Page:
Today on the blog, I’m going to introduce a great company: Apple. You’ll learn what makes Apple great. In the process, you’ll learn some interesting ideas about product development and supply chain management. Next week, you’ll learn about Apple’s strategy and marketing.

But, first, what makes a company great? Is it amazing profits like Exxon? How about large sales volume like Amazon? A company that stays at the top for 100 years–like GE–is great. But new companies like American Giant and Tumblr are also great.

The answer is simple. Great companies have a significant impact on the world. They change the way other companies do business and people live their lives.

Apple is a perfect example. They’ve influenced the way companies around the world do business. Their products have made life easier, and cooler, for millions. How have they done it?

Product Development

“Our goal is to try to bring a calm and simplicity to what are incredibly complex problems so that you’re not aware really of the solution, you’re not aware of how hard the problem was that was eventually solved.” -Jonathan Ive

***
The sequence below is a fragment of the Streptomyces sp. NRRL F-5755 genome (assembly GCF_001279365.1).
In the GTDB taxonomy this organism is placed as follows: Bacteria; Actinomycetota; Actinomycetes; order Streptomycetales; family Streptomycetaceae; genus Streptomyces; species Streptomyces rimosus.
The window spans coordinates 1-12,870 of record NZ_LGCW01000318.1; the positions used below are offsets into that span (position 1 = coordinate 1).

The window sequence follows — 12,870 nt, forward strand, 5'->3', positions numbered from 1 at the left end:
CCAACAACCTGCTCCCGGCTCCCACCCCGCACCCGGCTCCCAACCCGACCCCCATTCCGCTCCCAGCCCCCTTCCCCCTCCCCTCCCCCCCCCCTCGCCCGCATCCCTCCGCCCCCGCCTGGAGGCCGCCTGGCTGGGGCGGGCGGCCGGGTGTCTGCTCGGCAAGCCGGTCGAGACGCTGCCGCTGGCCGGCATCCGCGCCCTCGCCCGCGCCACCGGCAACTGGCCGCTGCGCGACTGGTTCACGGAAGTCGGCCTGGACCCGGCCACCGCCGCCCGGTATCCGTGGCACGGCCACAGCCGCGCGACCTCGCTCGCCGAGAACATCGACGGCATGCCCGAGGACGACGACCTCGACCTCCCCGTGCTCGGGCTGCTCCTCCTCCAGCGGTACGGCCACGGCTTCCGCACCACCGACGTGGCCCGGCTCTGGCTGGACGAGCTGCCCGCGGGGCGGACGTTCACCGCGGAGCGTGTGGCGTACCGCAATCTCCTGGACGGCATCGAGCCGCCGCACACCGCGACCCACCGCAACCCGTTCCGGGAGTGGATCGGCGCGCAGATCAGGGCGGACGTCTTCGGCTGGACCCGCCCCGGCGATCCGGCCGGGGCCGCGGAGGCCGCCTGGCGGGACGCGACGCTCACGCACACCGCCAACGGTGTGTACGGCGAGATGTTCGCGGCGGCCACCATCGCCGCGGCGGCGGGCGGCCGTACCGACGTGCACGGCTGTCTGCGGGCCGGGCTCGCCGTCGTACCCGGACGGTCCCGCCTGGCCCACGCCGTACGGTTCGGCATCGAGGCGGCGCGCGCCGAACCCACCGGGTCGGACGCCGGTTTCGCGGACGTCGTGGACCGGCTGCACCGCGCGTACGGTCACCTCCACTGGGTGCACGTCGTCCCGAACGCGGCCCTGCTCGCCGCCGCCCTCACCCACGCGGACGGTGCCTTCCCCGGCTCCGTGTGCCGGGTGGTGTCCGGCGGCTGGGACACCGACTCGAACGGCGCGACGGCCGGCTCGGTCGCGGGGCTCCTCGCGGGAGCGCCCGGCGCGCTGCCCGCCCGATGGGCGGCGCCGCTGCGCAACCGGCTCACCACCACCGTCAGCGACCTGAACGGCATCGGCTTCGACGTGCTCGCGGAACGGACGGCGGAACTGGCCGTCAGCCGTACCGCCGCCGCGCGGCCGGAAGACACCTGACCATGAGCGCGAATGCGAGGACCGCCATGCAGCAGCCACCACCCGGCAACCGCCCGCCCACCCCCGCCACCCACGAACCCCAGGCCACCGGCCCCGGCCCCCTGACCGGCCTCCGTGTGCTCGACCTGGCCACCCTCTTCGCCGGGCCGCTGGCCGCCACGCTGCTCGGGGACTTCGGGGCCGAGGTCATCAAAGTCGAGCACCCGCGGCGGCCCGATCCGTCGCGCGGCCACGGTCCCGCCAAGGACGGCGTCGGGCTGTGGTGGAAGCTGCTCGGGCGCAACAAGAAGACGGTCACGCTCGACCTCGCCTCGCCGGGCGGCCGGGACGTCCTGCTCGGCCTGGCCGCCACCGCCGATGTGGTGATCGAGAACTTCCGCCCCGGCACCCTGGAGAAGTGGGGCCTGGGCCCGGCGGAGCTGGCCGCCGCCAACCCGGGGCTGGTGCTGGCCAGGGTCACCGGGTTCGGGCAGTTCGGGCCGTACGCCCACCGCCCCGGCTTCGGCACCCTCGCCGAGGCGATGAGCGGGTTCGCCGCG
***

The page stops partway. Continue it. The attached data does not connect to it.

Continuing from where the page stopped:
Jonathan Ive is the Senior Vice President of Design at Apple. Basically, he’s the main designer of their products. In the quote, he’s saying that at Apple they try to make complex things very simple.

In this process, Apple has made products that do amazing things and are easy to use. Apple devices famously “just work”. These days, many competitors also make great products, but when you compared an Apple device in 2005 with a competitor, the difference was amazing. Apple was much better.

Supply Chain Management

Jonathan Ive and Steve Jobs are famous for making amazing products. But Steve Jobs was replaced by Tim Cook, not Jonathan Ive. Tim Cook’s job before becoming CEO was not in design. He was the COO.